I have a couple of freebies for those of you studying German with your kids: German verbs and verb endings and one on objects in an office or schoolroom.
We spent several days looking more closely at the endings on German verbs and practicing some of these new words:
- fragen – to ask
- gehen – to go
- gewinnen – to win
- glauben – to think, to believe,
- heissen – to be called
- kennen – to know
- machen – to do, to make
- meinen – to mean
- sagen – to say, to tell
- spielen – to play
- trinken – to drink
- tun – to do
- üben – to practice
- verlieren – to lose
We also went over nach Hause and zu Hause.
- Ich gehe nach Hause. I’m going home.
- Sie ist zu Hause. She is at home.
We also went over the verb endings and reviewed the verb to be – sein.
These German verb worksheets (and the answer sheet) is free to download. Hope you find them useful! ~Liesl
We also used some objects from around the room for conversation practice… What did you lose? I lost the scissors… with the verb verlieren (in the past tense: verloren). These were some very simple German sheets I made a year or so for ED that you might find useful. They are free as well. 🙂
Objects in a Schoolroom: Here are some very easy pages I made for the kids which include things you might find around the classroom. It includes words like das Papier, die Schere, der Bleistift, das Buch, die Uhr, das Fenster and der Stuhl:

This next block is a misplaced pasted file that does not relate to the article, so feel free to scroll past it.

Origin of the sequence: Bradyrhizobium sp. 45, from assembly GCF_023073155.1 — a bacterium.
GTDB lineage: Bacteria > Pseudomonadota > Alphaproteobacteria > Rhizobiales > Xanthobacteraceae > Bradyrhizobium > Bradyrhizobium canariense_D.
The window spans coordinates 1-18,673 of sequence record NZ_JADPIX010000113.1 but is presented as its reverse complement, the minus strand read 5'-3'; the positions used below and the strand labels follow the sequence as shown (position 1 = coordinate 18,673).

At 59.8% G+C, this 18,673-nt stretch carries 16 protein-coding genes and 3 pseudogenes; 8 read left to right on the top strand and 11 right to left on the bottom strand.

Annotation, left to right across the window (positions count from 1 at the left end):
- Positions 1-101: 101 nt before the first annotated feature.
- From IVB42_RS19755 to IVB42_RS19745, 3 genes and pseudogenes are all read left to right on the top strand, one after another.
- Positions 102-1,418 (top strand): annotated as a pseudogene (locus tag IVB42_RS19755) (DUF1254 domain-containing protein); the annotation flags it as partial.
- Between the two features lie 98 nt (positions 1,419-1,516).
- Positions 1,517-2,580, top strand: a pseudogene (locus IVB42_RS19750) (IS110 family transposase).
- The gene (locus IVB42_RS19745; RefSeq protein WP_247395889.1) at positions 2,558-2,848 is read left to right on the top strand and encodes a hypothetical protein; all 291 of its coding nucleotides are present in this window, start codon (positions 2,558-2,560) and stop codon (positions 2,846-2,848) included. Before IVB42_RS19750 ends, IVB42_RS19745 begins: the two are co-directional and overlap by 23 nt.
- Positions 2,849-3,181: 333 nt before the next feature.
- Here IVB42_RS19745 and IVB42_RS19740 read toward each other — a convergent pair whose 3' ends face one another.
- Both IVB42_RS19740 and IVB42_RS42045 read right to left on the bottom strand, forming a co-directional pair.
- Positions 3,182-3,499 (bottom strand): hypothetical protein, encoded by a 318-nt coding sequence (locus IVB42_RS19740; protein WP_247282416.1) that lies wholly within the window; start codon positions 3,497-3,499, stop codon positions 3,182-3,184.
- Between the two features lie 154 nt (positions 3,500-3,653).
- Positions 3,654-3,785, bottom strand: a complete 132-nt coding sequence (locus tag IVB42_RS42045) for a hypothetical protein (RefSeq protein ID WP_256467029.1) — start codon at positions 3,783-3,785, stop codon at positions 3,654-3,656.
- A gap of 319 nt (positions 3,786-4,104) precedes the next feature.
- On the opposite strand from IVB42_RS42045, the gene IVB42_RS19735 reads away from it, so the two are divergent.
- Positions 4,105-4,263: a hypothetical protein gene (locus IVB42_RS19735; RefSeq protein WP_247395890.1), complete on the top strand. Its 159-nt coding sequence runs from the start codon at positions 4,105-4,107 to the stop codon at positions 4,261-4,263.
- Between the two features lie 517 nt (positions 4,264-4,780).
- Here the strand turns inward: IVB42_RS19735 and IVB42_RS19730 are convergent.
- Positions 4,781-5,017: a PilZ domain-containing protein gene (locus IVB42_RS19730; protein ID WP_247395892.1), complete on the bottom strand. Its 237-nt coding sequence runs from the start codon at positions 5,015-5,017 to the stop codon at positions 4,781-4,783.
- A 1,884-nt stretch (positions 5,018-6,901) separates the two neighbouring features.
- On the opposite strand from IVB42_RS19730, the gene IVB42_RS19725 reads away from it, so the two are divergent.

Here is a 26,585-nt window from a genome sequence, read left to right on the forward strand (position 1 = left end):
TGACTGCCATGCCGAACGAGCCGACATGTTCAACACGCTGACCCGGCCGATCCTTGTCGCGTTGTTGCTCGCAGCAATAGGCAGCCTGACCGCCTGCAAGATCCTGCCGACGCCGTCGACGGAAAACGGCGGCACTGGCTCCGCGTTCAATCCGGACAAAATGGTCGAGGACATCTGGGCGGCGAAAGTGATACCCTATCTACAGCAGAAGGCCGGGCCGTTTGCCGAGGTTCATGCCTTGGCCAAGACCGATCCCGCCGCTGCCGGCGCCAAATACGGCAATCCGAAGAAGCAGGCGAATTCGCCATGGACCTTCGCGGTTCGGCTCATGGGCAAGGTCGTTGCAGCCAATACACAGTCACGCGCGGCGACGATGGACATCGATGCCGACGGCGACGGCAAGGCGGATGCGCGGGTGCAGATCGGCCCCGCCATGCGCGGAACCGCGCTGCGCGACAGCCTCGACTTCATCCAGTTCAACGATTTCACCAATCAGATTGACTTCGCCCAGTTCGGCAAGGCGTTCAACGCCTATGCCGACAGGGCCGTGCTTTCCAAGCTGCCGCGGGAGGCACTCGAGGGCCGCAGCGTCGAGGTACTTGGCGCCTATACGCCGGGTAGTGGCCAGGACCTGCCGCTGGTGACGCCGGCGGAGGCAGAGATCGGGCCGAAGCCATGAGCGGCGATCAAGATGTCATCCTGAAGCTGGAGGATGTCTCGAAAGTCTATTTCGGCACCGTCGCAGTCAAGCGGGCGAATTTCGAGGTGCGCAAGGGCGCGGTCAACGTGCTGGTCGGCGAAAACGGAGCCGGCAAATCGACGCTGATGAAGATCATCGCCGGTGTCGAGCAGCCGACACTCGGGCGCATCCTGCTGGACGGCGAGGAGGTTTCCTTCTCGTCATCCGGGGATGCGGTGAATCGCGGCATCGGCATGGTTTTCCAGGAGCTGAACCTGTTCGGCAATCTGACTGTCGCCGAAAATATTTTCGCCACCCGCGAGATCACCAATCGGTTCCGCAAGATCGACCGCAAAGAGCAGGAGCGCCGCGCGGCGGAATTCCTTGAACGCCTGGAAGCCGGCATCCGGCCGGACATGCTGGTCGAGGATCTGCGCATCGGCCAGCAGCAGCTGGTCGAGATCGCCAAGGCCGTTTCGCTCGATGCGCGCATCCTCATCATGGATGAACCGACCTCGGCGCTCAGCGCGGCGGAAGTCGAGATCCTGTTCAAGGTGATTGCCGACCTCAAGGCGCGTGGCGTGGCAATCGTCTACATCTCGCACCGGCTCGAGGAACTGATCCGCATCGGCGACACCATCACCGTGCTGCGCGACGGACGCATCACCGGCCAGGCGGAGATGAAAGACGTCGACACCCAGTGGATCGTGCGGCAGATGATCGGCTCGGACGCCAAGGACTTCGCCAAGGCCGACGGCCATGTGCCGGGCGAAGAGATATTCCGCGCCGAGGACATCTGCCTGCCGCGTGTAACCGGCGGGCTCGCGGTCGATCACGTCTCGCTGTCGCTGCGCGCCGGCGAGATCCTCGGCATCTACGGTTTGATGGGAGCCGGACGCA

We still use our German Conversation Cards almost daily:
I have found it difficult to find good German materials and curriculum for kids. Early on we used a lot of free German worksheets and materials, but then at a certain point the kids were ready for more. See more about the German Curriculum we use now in this post.
I made a whole series of Conversation Cards and we are slowly building conversations skills and vocabulary from day-to-day, week-to-week. This is what we will be covering (Click on the links to find out more about each packet):
- Family tree for greetings and family words (See this post.) – 2 files, approx. 20 pages
- The days of the weeks, months, weather and seasons, – Approx. 18 pages
- Clothing — die Kleidung – Approx. 16 pages
- Where are you from? Nationalities
- Food and Drink
- Our House — Daily Activities
Last spring I made our first set of German conversation cards. It consisted of a family tree and various family members (brother, sister, mom, dad, aunt, uncle and grandparents). We used these to practice greetings and for basic conversations asking and answering questions like What’s your name? How old are you? Is this your aunt? etc. Wow! Having props absolutely transformed German for us. So this summer, I made a half-dozen more sets. The kids have made amazing progress with these already.
These sets are available for $2.50 each (click on the links above) or you can purchase the bundle below for $6.50.
With the purchase of this bundle you will receive 4 pdf files to download. Once you pay through Paypal, you will receive an immediate link to download these materials. You will also received an email from Sendowl (the service I use) with a link that you can click on. That too will allow you to download the files. Be sure to check your downloads folder (sometimes the files sneak in there). And of course, if you have any trouble with your order or if you have any questions be sure to contact me via email liesl at homeschoolden dot com, or via the Contact Form here on the blog, or over at our Homeschool Den Facebook page. ~Liesl
Remember, these materials are best for teachers/instructors who speak German. The contain basic vocabulary and conversation starter suggestions only. (ie. there’s no scripted back-and-forth dialogue).